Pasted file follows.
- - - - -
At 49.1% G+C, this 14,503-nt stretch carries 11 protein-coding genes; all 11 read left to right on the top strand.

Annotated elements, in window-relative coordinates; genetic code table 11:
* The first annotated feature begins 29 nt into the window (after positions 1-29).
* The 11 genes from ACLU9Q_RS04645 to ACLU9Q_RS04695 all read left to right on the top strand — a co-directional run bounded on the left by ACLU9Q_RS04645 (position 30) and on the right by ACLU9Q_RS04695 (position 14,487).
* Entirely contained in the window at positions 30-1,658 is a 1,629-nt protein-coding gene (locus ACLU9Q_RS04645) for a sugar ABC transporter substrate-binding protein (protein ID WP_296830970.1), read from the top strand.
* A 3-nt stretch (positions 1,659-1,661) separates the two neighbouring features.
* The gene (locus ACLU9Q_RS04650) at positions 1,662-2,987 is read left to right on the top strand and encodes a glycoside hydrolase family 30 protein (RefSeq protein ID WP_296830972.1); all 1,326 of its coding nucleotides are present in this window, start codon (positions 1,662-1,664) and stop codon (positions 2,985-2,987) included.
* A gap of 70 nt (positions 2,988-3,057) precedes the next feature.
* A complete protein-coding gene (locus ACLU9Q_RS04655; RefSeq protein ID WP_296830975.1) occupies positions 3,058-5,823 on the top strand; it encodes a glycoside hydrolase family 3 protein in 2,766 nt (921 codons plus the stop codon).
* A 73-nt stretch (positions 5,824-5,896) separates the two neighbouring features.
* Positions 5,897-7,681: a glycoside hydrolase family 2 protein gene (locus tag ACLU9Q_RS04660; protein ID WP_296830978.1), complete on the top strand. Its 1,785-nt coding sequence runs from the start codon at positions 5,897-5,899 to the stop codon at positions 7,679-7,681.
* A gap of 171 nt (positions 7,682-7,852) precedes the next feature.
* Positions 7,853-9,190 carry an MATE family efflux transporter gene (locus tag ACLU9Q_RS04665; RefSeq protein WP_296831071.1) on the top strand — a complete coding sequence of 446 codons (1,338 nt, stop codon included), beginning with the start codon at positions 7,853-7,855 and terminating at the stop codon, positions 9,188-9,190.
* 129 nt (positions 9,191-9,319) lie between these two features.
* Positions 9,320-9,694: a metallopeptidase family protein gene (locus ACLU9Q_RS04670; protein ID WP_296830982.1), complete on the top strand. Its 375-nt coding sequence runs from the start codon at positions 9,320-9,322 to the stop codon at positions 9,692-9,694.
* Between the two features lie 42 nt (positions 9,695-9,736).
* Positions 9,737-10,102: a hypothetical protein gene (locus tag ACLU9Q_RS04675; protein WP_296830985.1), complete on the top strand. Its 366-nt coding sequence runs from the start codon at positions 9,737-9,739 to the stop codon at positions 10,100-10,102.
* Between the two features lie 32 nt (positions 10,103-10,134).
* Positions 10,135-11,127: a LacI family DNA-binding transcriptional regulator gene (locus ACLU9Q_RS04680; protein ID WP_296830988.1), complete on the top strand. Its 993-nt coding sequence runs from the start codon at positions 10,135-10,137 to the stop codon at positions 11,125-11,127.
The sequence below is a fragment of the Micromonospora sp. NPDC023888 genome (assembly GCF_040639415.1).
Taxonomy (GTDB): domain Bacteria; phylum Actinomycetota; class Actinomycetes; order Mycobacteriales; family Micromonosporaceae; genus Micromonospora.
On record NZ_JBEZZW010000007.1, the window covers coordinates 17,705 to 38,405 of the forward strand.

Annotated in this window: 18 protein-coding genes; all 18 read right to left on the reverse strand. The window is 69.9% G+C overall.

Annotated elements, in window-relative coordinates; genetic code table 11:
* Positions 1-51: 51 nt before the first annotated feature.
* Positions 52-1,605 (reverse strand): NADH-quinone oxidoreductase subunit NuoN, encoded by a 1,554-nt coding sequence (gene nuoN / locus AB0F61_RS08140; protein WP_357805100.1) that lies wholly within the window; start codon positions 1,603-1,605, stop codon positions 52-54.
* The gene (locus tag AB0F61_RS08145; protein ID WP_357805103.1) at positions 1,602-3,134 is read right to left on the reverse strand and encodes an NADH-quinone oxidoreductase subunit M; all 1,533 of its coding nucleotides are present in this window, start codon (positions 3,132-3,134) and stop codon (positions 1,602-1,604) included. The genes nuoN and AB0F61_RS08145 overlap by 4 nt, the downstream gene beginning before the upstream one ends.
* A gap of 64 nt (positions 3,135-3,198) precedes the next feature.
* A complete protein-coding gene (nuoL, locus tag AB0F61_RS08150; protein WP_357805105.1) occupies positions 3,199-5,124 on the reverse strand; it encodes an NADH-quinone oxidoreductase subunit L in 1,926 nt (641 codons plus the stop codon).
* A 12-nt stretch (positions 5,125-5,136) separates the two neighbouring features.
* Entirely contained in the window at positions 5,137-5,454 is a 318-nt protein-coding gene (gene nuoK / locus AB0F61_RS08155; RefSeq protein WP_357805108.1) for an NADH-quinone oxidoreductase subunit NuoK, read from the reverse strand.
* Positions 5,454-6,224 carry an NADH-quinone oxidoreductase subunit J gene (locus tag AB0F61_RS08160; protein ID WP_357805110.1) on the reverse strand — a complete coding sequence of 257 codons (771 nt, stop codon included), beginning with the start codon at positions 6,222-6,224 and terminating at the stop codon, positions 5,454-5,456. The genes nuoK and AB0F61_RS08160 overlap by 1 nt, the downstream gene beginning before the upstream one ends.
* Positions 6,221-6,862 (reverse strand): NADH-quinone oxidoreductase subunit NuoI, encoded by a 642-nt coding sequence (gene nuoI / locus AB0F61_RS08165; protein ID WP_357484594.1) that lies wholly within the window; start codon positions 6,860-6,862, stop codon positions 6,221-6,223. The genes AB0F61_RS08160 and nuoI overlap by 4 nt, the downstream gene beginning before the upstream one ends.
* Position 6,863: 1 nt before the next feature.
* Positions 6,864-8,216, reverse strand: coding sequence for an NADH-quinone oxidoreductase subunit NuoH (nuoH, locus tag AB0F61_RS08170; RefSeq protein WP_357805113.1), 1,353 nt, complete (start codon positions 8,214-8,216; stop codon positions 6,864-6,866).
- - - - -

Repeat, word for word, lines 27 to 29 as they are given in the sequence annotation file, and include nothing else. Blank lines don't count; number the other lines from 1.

* The gene (locus tag AB0F61_RS08145; protein ID WP_357805103.1) at positions 1,602-3,134 is read right to left on the reverse strand and encodes an NADH-quinone oxidoreductase subunit M; all 1,533 of its coding nucleotides are present in this window, start codon (positions 3,132-3,134) and stop codon (positions 1,602-1,604) included. The genes nuoN and AB0F61_RS08145 overlap by 4 nt, the downstream gene beginning before the upstream one ends.
* A gap of 64 nt (positions 3,135-3,198) precedes the next feature.
* A complete protein-coding gene (nuoL, locus tag AB0F61_RS08150; protein WP_357805105.1) occupies positions 3,199-5,124 on the reverse strand; it encodes an NADH-quinone oxidoreductase subunit L in 1,926 nt (641 codons plus the stop codon).